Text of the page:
Comparing 4-6 digits from the user with the correct value on storage, how can that be hard? It’s just numbers? Indeed, comparing entered digits with the stored ones is very easy, but security-wise far from trivial.
Let’s define the problem first: we assume a verification system (e.g. a remote server) that somehow needs to make sure that a user entered the correct PIN, before performing a certain action. Sending the PIN to the verification system (even over a secure connection) and then comparing it with a stored one is a security nightmare. First of all, the verification system will see both the entered PIN and the reference PIN. It will also somehow need to store the reference PIN.
So, what does it mean to verify a PIN securely? Ideally only users know their PINs. This implies that a PIN cannot be learned by observing PIN verification and also that the parties involved in PIN verification cannot learn the PIN. As such, one can be reasonably sure that it was you that entered your PIN. There is of course no stopping someone from entering a PIN as a real user would. To mitigate this threat, rate limiting controls prevent brute-forcing (trying all possible PIN codes until hitting the right one). Typical examples of such controls are limiting the number of consecutive failed attempts, and having an exponential back off after each failed attempt.
We’ll explore the two facets of the problem: storing the PIN and sending the PIN to the verification system, and explain why some classical solutions don’t work. Ideally, a solution should avoid storing or processing PIN codes in plain at the verification system. The less the verification system (and thus an attacker breaking into it) can learn, the better.
Storing the reference PIN
An immediate reflex when dealing with PIN codes is grasping for password solutions. So, what about password hashing to protect PIN codes stored on the server? Salted hashing is a popular option for protecting stored passwords. It performs a one-way operation, making it hard(er) to recover the original password from the stored hash. For PIN codes this mechanism does not work, there are simply too few possible values for the PIN, so you can try them all in a split-second. PIN codes are – by definition – extremely weak passwords.
An alternative for storing the PIN codes in plain form is by making sure they are only in plain inside secure hardware. Hardware security modules (HSM) are expensive and tedious to operate.
Learning the PIN
Somehow it seems obvious that you need to send the entered PIN to the server, in order to check it. You can use secure channels (such as TLS) to protect it from eavesdroppers. Be sure to take all additional measures such as for example certificate pinning to avoid Man-in-the-Middle attacks. However, even with these additional measures, the server will still see the entered PIN in plain.
To avoid exposing the PIN to the server and at the same time avoiding storing the PIN on the server, a popular escape route is using the PIN to locally encrypt some data. Instead of using the PIN code, that stored data is used for authentication to the server, after decryption based on the PIN code. When following this route, one must be careful not to open up the possibility of local brute-forcing. If the data is not random (i.e., structured in some way) or an authenticated encryption scheme is used (e.g., AES-GCM), one can try all PINs on the locally stored file to check which one is able to correctly decrypt the data. Afterwards, that data can be used for further authentication and the PIN is not required anymore. On top of that, choosing the correct cryptographic algorithms and implementations, taking care of unexpected properties, is a tedious task. Even the slightest error will create a security disaster.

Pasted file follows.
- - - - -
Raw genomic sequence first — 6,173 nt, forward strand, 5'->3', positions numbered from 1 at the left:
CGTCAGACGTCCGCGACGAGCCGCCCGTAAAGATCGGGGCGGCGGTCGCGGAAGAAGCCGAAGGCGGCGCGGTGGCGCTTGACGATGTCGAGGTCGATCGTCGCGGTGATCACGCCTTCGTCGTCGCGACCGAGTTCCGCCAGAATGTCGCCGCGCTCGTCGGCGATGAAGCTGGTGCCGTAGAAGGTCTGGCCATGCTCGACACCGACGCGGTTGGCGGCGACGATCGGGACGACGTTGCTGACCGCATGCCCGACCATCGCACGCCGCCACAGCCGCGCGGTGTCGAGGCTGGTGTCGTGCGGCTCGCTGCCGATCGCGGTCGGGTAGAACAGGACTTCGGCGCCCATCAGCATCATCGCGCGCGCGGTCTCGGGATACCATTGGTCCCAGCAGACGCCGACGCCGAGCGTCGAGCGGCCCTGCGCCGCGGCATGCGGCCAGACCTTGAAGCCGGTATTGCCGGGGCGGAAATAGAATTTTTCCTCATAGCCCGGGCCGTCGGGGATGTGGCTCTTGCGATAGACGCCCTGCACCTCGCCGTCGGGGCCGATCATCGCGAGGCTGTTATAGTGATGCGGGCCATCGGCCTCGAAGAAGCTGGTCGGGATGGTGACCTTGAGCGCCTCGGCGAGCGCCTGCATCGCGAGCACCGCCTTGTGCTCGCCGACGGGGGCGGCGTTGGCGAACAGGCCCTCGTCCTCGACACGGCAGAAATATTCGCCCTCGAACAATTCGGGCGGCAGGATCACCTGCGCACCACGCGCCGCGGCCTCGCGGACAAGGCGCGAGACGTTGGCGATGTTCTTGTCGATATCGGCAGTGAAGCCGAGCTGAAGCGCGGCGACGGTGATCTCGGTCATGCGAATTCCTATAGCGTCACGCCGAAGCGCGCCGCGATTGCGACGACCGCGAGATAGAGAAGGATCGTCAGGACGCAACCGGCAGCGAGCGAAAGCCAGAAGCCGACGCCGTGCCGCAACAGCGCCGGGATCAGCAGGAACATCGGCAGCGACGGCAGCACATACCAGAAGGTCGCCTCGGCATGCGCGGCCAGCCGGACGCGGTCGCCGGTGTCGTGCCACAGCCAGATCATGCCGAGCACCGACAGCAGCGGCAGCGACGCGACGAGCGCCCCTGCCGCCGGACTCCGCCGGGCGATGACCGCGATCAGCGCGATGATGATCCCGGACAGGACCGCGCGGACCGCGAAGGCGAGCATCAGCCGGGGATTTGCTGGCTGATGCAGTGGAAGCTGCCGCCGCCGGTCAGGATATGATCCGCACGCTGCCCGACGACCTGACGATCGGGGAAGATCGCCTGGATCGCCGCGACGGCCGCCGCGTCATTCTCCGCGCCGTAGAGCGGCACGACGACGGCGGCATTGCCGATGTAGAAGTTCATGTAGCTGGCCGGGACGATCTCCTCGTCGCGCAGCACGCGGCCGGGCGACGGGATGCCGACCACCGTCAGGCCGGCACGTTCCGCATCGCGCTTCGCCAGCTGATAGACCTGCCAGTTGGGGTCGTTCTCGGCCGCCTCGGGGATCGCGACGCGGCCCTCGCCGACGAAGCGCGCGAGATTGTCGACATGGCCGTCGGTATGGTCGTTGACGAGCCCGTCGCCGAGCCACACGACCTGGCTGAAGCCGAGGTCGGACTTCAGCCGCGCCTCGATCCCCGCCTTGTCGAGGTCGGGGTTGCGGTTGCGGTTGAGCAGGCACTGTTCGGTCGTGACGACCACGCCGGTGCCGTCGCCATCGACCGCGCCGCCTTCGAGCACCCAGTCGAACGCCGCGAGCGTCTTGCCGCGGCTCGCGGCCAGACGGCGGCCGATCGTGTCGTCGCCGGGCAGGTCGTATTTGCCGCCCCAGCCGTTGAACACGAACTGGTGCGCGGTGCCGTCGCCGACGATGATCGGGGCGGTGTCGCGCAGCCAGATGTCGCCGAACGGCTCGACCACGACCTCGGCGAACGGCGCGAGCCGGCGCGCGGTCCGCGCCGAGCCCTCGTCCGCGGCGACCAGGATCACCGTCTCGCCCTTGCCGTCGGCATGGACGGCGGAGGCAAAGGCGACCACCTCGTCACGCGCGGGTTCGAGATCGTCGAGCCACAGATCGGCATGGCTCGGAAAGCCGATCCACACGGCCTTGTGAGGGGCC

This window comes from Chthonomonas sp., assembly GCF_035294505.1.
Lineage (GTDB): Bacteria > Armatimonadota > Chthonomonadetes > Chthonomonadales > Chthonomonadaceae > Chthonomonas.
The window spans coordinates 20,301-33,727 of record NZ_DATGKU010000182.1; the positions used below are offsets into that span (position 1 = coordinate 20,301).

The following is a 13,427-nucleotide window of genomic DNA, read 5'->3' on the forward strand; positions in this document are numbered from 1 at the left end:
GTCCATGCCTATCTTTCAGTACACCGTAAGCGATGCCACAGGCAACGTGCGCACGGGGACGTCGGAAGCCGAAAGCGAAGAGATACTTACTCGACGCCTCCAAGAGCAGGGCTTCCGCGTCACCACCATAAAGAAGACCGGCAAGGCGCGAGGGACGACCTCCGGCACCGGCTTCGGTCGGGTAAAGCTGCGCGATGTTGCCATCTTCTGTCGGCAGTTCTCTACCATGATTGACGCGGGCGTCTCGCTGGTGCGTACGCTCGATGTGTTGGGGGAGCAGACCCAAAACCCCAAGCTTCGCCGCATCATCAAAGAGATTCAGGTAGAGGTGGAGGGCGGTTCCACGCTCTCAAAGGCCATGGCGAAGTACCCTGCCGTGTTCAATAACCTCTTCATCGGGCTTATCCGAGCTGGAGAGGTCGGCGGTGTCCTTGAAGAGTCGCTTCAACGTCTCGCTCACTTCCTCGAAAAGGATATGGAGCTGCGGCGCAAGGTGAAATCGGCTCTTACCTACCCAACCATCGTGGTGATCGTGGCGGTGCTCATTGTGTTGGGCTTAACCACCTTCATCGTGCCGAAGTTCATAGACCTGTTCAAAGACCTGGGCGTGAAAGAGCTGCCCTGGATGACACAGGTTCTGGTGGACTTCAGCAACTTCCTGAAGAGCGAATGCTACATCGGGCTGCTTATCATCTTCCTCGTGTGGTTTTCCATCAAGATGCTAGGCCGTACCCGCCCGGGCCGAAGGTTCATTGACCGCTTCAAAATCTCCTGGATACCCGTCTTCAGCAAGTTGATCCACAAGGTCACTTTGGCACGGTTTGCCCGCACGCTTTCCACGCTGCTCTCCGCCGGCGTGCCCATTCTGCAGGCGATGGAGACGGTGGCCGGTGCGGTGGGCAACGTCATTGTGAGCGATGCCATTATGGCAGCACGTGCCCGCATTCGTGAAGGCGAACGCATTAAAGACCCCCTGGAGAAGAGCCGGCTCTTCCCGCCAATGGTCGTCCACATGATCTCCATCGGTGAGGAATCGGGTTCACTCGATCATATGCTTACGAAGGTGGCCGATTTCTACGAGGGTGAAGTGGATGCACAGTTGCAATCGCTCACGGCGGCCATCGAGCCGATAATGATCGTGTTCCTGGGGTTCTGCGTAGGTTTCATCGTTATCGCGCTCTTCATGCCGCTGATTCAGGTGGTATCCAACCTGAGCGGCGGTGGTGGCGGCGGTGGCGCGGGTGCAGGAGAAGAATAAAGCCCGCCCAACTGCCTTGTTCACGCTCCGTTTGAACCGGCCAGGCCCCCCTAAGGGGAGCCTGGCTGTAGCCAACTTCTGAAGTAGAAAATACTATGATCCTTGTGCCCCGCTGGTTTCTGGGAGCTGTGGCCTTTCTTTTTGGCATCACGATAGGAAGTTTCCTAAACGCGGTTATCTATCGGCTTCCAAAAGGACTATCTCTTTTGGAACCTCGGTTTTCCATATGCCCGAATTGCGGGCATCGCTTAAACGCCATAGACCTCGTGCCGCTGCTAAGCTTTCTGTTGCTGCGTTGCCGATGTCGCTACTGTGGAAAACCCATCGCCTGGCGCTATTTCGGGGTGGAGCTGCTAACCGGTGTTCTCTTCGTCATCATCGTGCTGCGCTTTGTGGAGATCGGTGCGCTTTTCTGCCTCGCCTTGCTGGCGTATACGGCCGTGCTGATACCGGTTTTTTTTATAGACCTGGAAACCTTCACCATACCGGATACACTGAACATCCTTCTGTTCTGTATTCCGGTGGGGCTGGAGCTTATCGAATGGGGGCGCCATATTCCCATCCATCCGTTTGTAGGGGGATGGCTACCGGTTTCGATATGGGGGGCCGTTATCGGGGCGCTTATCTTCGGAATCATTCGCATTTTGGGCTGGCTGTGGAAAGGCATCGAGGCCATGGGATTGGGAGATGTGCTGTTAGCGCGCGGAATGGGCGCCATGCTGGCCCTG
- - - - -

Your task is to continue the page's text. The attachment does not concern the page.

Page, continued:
Let’s use some fancy cryptographic protocol we found online! But are you sure it can be applied to PIN codes? We have seen cases where password-authenticated key agreement was being used with PIN codes instead of passwords. Only problem: they were never designed to deal with PIN codes – extremely weak passwords as you know. If you do not properly understand what these protocols actually do and under what assumptions they are secure, don’t shoehorn them to do what you think they might be able to do.
Finally, it should be impossible for someone in control of the server (attacker or insider) to perform a PIN verification for a given user, without that user’s cooperation. If not, this leaves the server open to brute-force attacks. Even when an HSM is used and rate limiting is enforced inside the HSM, it should not be possible to perform PIN verification without cooperation of the user as otherwise one could try up to the maximum number of attempts for each user, leading to a certain percentage of users’ PINs being compromised.
How can nextAuth help?
Next to our classical authentication solution (which is the better option if you want to do mobile authentication), we also offer separate modules, through a mini-SDK, implementing part of our core functionalities. One of these modules is the PIN verification module. It allows you to securely verify a PIN code inside your mobile app with a server: without the server seeing the entered PIN, without the server storing the reference PIN and without the vulnerability of local brute-forcing on the client or the server! And it also does not require expensive HSMs.